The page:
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posted on 13.10.2021, 13:57 by Jorge E. B. da Rocha, Houcemeddine Othman, Gerrit Botha, Laura Cottino, David Twesigomwe, Samah Ahmed, Britt I. Drögemöller, Faisal M. Fadlelmola, Philip Machanick, Mamana Mbiyavanga, Sumir Panji, Galen E. B. Wright, Clement Adebamowo, Mogomotsi Matshaba, Michéle Ramsay, Gustave Simo, Martin C. Simuunza, Caroline T. Tiemessen, Sandra Baldwin, Mathias Chiano, Charles Cox, Annette S. Gross, Pamela Thomas, Francisco-Javier Gamo, Scott Hazelhurst

Introduction: Investigating variation in genes involved in the absorption, distribution, metabolism, and excretion (ADME) of drugs are key to characterizing pharmacogenomic (PGx) relationships. ADME gene variation is relatively well characterized in European and Asian populations, but data from African populations are under-studied—which has implications for drug safety and effective use in Africa.

Results: We identified significant ADME gene variation in African populations using data from 458 high-coverage whole genome sequences, 412 of which are novel, and from previously available African sequences from the 1,000 Genomes Project. ADME variation was not uniform across African populations, particularly within high impact coding variation. Copy number variation was detected in 116 ADME genes, with equal ratios of duplications/deletions. We identified 930 potential high impact coding variants, of which most are discrete to a single African population cluster. Large frequency differences (i.e., >10%) were seen in common high impact variants between clusters. Several novel variants are predicted to have a significant impact on protein structure, but additional functional work is needed to confirm the outcome of these for PGx use. Most variants of known clinical outcome are rare in Africa compared to European populations, potentially reflecting a clinical PGx research bias to European populations.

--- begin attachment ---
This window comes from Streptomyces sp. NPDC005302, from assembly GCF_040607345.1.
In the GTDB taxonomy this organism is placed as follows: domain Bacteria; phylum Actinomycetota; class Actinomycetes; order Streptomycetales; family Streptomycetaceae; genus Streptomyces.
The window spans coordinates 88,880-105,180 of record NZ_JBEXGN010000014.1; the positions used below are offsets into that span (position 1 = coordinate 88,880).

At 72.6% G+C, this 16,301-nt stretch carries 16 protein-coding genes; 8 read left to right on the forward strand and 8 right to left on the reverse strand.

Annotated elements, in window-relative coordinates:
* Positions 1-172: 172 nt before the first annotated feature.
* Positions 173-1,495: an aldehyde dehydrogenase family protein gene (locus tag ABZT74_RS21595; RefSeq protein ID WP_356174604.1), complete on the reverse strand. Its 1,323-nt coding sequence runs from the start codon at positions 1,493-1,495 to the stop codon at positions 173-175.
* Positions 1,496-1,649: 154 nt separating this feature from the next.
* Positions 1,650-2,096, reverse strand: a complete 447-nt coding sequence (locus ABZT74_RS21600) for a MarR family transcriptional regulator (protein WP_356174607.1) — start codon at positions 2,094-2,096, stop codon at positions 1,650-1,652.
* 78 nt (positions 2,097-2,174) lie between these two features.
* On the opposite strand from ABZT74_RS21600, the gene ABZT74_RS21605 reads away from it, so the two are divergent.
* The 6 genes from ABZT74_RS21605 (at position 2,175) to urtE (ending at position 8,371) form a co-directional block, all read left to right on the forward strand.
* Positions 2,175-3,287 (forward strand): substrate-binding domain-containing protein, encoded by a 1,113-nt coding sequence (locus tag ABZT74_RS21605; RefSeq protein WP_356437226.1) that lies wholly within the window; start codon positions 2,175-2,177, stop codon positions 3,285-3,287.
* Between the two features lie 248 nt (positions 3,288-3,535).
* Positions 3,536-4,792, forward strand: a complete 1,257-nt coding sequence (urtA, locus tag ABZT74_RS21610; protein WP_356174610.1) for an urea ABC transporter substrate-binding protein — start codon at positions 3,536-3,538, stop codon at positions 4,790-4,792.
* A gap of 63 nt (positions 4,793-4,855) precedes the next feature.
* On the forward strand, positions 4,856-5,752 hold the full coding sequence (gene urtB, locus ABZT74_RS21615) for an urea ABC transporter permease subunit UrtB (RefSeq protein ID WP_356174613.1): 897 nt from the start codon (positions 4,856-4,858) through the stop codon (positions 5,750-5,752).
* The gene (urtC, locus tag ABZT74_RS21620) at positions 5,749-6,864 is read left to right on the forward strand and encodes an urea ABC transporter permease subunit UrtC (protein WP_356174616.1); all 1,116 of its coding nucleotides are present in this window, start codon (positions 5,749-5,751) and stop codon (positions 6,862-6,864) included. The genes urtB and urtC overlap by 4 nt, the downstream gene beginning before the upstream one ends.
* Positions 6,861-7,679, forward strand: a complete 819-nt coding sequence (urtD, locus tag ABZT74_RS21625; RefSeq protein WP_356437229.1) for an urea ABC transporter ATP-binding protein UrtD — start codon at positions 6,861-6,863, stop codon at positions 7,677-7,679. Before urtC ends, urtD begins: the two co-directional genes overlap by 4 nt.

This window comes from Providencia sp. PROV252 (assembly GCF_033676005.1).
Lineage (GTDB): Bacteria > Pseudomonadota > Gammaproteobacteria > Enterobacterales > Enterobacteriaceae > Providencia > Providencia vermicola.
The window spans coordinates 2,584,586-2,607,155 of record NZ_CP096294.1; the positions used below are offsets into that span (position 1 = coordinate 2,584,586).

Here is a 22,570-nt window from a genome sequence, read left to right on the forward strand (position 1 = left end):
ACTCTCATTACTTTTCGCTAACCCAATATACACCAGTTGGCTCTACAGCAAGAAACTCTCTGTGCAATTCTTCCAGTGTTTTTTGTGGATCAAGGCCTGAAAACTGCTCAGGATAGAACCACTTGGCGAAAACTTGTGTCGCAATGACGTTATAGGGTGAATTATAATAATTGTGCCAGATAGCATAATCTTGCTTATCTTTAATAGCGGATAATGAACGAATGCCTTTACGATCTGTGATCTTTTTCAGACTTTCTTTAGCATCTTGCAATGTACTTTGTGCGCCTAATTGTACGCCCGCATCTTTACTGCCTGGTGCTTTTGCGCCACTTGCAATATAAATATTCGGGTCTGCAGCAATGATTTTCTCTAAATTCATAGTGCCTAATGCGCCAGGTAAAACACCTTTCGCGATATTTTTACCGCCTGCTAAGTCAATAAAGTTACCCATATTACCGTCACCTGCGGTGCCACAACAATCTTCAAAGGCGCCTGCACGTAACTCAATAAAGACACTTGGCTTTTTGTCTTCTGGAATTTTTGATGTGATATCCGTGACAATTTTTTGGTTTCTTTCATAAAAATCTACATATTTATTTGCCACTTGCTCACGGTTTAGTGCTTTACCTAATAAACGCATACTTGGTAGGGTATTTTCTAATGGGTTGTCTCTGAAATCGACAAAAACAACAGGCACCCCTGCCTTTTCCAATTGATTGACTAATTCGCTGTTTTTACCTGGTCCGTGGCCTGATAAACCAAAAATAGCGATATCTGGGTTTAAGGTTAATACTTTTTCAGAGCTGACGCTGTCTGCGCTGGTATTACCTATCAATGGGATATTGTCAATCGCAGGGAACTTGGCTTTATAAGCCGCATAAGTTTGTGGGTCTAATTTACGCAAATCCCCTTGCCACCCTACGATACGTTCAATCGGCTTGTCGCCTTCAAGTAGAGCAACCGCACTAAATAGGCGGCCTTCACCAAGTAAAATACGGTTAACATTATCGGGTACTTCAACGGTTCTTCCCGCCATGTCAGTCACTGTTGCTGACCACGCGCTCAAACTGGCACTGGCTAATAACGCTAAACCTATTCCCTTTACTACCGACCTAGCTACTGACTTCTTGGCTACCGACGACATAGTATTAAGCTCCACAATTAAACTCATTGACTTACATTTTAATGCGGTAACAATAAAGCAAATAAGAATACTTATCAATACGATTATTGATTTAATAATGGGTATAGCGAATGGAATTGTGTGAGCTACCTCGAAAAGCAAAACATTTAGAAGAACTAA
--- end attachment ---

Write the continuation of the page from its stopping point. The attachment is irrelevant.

Discussion: The genetic diversity of ADME genes across sub-Saharan African populations is large. The Southern African population cluster is most distinct from that of far West Africa. PGx strategies based on European variants will be of limited use in African populations. Although established variants are important, PGx must take into account the full range of African variation. This work urges further characterization of variants in African populations including in vitro and in silico studies, and to consider the unique African ADME landscape when developing precision medicine guidelines and tools for African populations.

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